What's a sous chef?

The Sous Chef Position

Restaurants are intense, fast-paced places. It's the sous chef's job to keep them from falling apart.
Restaurants are intense, fast-paced places. It's the sous chef's job to keep them from falling apart.
©­iStockphoto/­Huchen Lu

­Anyone who's worke­d in the restaurant industry can attest that most restaurants resemble a powder keg covered with a veneer of hospitality more than that of a business. Deadlines come hard, fast and constantly, and most restaurants maintain time limits for an order to be prepared and served. It's the sous chef's responsibility to keep the fuse that's lit with each order from reaching the powder in the dining room.

Since the kitchen is effectively under his or her command, the buck stops with the sous chef when it comes to unhappy customers. This makes the sous chef, in restaurant terms, the expediter -- the liaison between customer and cook. If a plate arrives late or an order is fouled up, the sous chef is expected to directly accept any complaint a customer may have and remedy the situation. This can happen often, but the sous chef is generally granted the power to maintain the kitchen the way he or she sees fit. The best way to avoid errors in the kitchen is to have a well-trained staff.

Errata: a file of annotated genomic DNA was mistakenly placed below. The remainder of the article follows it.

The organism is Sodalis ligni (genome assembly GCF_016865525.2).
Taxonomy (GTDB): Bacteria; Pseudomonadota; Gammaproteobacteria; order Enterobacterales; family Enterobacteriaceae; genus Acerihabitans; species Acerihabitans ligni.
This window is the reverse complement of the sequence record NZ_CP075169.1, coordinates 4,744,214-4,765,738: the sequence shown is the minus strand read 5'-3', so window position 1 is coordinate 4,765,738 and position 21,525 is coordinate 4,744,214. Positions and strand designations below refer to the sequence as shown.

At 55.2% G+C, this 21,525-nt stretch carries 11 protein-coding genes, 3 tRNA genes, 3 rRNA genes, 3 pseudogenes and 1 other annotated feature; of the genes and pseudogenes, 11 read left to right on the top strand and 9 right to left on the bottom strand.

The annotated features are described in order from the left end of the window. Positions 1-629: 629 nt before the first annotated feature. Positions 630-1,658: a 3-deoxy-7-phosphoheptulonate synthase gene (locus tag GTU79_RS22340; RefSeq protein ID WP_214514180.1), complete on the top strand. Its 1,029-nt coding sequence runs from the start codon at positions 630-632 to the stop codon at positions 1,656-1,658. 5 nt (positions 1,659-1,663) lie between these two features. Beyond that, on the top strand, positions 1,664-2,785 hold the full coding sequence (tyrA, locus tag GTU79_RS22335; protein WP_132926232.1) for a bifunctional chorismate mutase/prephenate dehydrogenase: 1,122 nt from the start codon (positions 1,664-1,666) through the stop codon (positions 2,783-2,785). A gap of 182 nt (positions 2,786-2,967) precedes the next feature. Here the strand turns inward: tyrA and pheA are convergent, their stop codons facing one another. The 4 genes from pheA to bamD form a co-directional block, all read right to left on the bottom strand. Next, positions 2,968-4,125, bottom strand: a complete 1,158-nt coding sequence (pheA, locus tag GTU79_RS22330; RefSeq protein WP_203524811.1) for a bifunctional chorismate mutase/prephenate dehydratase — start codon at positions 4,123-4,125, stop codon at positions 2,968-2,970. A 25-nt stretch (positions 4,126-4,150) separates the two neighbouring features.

It's up to the sous chef to cultivate the talents of the chefs and line cooks under him or her. Imparting wisdom requires experience, however, so sous chefs generally work their way up to the position. Often a sous chef will also need formal training at a culinary school before beginning work.

When arriving at the title of sous chef, it's a good idea to hang onto it for awhile. Some restaurants hiring a sous chef require candidates to already have several years of experience in the position. The Scalas Bistro in the legendary Sir Francis Drake Hotel in San Francisco, for example, requires candidates to have at least five years of experience as a sous chef to become theirs [source: JobSeeker.com].

This reveals the importance of the sous chef position. No one wants a sous chef who isn't prepared to handle anything that can be thrown at him or her in a kitchen; it's too risky. Sous chefs require years of experience to learn the ins and outs of restaurant work. Should a line cook unexpectedly fail to show up for a lunch, the sous chef must be prepared to step in. This shouldn't be a problem; sous chefs tend to graduate from the floater position -- a key cook in the kitchen who can tackle any job required.